Distribution. Similar in range to the green sunfish, the longear sunfish occurs in east-central North America, west of the Appalachian Mountains from southern Quebec and western New York throughout the Mississippi Valley, and westward through Minnesota and Nebraska and south into Texas, as well as along Gulf Coast drainages to western Florida.
Habitat. This species inhabits rocky and sandy pools of headwaters, creeks, and small to medium rivers, as well as ponds, bays, lakes, and reservoirs; it is usually found near vegetation and is generally absent from downstream and lowland waters.
Similar in size and general appearance to the pumpkinseed and a member of the Centrarchidae family of sunfish, the longear sunfish is a small, excellent gamefish on light tackle, although in many places it is generally too small to be avidly sought. The white and sweet flesh is excellent to eat.
Identification. With a stout body, the longear sunfish is not as compressed as the bluegill or the pumpkinseed, its close relatives. It is one of the most colorful sunfish, particularly the breeding male, which is dark red above and bright orange below, marbled, and spotted with blue. The longear generally has red eyes, orange to red median fins, and a blue-black pelvic fin. There are wavy blue lines on the cheeks and the opercles, and the long, flexible, black ear flaps are generally edged with a light blue, white, or orange line. The longear sunfish has short and rounded pectoral fins, which usually do not reach past the eyes when they are bent forward. It has a fairly large mouth, and the upper jaw extends under each eye pupil.
Size. The longear sunfish may grow to 9V2 inches, averaging 3 to 4 inches and just a few ounces. The all-tackle world record is a 1-pound, 12-ounce fish, taken in New Mexico in 1985.
Spawning behavior. Spawning takes place from late May to mid-August, when water temperatures range in the upper 70s and lower 80s Fahrenheit, with longear sunfish that are at least 1 to 2 years old moving to gravel bottoms. Males build shallow, saucer-shaped nests in water 8 inches to 2 feet in depth, guarding the eggs until they hatch about a week after being deposited. Many nests are usually found close together.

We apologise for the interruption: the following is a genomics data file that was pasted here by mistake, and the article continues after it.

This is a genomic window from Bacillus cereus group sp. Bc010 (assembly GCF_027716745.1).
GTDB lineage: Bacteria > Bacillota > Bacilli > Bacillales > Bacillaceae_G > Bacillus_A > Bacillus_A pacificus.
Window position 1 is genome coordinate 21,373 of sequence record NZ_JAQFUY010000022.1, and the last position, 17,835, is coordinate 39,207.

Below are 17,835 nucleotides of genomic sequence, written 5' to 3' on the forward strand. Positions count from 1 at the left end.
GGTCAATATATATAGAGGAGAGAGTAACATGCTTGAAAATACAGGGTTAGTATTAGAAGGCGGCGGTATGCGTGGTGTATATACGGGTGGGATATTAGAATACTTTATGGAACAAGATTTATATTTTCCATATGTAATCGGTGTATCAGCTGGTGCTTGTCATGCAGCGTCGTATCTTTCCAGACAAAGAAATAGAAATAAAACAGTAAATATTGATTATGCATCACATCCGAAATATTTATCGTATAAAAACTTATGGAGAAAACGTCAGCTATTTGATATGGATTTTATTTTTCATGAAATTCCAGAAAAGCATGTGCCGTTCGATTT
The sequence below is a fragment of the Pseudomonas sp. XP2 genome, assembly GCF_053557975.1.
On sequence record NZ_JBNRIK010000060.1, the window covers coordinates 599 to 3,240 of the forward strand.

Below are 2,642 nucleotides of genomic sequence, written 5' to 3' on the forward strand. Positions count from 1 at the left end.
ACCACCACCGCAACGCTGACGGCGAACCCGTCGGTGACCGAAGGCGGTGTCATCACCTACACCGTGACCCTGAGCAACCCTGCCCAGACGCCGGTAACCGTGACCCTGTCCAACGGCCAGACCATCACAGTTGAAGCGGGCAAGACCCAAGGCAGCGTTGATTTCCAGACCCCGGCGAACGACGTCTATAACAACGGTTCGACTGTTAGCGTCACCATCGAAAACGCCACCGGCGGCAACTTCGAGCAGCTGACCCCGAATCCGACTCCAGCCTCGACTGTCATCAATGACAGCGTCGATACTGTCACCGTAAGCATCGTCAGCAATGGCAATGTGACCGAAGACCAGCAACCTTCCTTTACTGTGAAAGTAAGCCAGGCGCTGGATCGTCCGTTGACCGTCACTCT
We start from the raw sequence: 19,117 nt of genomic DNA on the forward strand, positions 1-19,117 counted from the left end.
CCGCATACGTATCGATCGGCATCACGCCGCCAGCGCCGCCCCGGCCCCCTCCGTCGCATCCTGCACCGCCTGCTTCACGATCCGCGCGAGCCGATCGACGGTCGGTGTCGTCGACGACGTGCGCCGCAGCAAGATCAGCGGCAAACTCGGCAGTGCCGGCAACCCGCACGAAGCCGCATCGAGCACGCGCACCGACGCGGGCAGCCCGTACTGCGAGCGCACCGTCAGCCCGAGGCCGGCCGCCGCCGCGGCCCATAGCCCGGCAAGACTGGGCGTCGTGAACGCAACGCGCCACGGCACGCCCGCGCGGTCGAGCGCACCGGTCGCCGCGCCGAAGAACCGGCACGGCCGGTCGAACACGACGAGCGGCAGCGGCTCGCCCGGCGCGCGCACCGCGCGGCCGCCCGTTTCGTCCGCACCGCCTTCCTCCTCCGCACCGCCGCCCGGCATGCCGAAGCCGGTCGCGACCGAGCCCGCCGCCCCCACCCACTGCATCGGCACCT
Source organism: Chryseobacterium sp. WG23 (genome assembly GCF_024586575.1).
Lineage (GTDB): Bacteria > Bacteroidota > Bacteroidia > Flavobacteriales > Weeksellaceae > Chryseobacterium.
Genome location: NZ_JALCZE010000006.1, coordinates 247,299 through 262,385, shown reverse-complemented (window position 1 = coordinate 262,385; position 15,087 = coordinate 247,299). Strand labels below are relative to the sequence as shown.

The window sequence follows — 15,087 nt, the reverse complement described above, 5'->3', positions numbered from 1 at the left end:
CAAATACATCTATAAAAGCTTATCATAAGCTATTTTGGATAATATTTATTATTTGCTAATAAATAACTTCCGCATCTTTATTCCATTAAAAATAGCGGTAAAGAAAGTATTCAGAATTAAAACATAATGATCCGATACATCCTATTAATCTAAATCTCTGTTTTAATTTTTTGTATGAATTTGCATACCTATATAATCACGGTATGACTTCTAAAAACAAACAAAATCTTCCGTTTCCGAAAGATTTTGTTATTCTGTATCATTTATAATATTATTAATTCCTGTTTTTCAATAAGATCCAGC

Food. Longear sunfish feed primarily on aquatic insects but also on worms, crayfish, and fish eggs off the bottom.
Strongly resembling the rock bass in general color and shape, the mud sunfish is not actually a member of the Lep-omis sunfish genus, although it is called a sunfish. It has a rectangular, compressed body that is dusky reddish brown on the back and pale brownish underneath. The lateral-line scales are pale, and along the arch of the lateral line is a broad irregular stripe of dark scales about three scale rows wide. Below the lateral line are two straight dark bands, each two scale rows wide, and an incomplete third, lower stripe one scale wide. It is distinguished from the similar rock bass by the shape of the tail, which is round in the mud sunfish and forked in the rock bass. Also, young mud sunfish have wavy dark lines along the sides, whereas young rock bass have a checkerboard pattern of squarish blotches. The mud sunfish may reach a maximum of 6V2 inches.
In North America, mud sunfish are widely distributed in the Atlantic Coastal Plain and the lower Piedmont drainages from the Hudson River in New York to the St. Johns River in Florida, and in Gulf Coastal Plain drainages of northern Florida and southern Georgia from the Suwanee River to the St. Marks River. They usually occur over mud or silt in vegetated lakes, pools, and backwaters of creeks and in small to medium rivers. Adult fish are frequently seen resting head down in vegetation.
This species is generally an incidental catch for anglers.
Sunfish, Mud 217
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